EDITOR’S NOTE: This is the first of our annual position preview series. Be sure to check back over the next couple of weeks as we preview the rest of the positions in the lead-up to the 2020 season.
Heading into the 2019 season, quarterback was arguably one of, if not the biggest question marks for the team. After all, the legendary Trace McSorley had just moved on after three years as the team’s starting QB and the departure of Tommy Stevens via the transfer portal had Nittany Nation turning their collective eyes towards Sean Clifford, especially once he quickly won over the locker room by declaring that there would be no drop-off at the position.
Clifford’s first year running the show at QB was a mixed bag of results. On the one hand, his overall results were fine, as he threw for 23 touchdowns compared to seven interceptions, threw for over 2,600 yards, and picked up an additional 400 yards and five TD’s on the ground. On the other hand, you see a 59 percent completion rate, which while not terrible by any means, is definitely a number that needs to go up.
Delve even further into that other hand, and you’ll see some rough results against some of the better teams on the schedule: 117 yards and a TD on 12-for-24 passing at Iowa, 10-for-17 passing for 71 yards at Ohio State (before leaving the game in the second half with an injury), three picks to only one TD against Minnesota (even though Cliff threw for 340 yards and two of those picks you could argue, should’ve been defensive pass interference penalties).
Furthermore, Cliff’s numbers really began to dwindle after the Minnesota game, as he showed signs of being banged up in November, due to running the ball no less than seven times in all but one game which was against Ohio State and only because he left that game early. In fact, Cliff ran the ball ten-plus times in seven of the 12 games he played in last season. With Kirk Ciarrocca now calling the shots as offensive coordinator in Happy Valley, priority number one will be to reduce the amount of running Cliff does in order to keep him intact going into the final stretch of the season.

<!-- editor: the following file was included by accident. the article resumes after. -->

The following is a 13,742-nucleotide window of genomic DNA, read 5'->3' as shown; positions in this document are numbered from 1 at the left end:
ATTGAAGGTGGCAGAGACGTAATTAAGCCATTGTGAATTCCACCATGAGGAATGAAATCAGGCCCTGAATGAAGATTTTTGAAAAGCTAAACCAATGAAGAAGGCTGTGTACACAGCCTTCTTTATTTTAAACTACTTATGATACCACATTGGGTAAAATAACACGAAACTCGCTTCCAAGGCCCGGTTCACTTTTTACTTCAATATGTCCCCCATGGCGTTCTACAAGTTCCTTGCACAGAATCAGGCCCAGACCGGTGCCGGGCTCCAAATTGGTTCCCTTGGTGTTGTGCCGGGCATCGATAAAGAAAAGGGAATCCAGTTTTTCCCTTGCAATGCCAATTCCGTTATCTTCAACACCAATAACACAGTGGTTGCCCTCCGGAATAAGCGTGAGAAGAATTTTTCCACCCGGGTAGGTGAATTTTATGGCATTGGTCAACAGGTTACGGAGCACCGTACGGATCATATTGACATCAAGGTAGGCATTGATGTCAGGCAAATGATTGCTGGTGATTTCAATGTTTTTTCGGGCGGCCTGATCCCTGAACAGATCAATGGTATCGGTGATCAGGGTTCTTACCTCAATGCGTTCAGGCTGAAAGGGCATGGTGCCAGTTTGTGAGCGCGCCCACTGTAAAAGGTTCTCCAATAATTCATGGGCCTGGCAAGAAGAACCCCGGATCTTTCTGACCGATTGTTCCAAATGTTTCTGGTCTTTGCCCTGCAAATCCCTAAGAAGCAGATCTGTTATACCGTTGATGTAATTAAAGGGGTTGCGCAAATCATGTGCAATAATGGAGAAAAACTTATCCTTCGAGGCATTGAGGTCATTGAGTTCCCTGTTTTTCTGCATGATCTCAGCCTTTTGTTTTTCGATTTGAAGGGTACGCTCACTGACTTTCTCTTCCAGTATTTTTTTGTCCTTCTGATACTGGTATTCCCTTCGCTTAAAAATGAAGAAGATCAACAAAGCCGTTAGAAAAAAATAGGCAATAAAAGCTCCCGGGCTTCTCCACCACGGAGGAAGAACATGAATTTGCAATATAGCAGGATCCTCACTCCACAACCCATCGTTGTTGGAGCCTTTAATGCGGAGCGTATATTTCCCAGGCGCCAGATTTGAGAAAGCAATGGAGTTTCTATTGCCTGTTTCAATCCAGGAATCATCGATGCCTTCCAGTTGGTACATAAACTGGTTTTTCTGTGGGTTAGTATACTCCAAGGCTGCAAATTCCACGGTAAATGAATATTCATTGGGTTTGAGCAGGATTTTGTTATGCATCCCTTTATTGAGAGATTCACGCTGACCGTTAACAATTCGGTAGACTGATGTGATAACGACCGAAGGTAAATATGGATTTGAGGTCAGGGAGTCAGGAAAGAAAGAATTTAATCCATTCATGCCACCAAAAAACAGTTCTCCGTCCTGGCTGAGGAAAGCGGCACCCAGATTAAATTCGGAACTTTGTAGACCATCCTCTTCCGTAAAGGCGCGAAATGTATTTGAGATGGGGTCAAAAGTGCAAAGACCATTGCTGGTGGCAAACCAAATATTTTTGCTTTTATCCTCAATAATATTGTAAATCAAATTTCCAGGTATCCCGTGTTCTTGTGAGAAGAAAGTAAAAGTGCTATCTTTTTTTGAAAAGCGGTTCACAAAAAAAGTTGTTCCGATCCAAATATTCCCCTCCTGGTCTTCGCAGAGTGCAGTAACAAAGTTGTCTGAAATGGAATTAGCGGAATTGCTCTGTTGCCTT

In addition to having a rather proven QB coach now working with him, Cliff has also been using more unconventional means to improve his on-field performance such as learning chess moves with the help of an “elite mind trainer.” Cliff himself is quoted in the linked article as saying that chess can help him with going through his reads, which is a very important trait in a QB looking to take that step from good to elite.
Let’s Talk About Backups
Will Levis is the clear-cut No. 2 guy on the QB roster at this point, having proven himself as an effective runner who is unafraid to line up and run right at you (as Ohio State learned the hard way). While Will possess a strong arm, as evidenced from this TD pass he threw to effectively ice Rutgers’ upset hopes, passing isn’t known to be his forte. That is something which will hopefully be remedied this year, as Levis, who already has one career start under his belt, needs to be ready to go at a moment’s notice.
With Michael Johnson Jr. in the transfer portal and incoming freshman Micah Bowens being the only other scholarship QB on the roster, the third string spot is Taquan Roberson’s to lose. Roberson saw limited action last year, mostly in the final few minutes in the season finale against Rutgers. While it’s unlikely anyone besides Cliff or Levis sees action at the QB spot in non-garbage time, it’s important that Taquan makes strides in improving, in the off chance he is relied upon with the game’s outcome still in doubt. Expect Bowens to redshirt, as his passing game needs polishing (though he certainly possess the ability to run).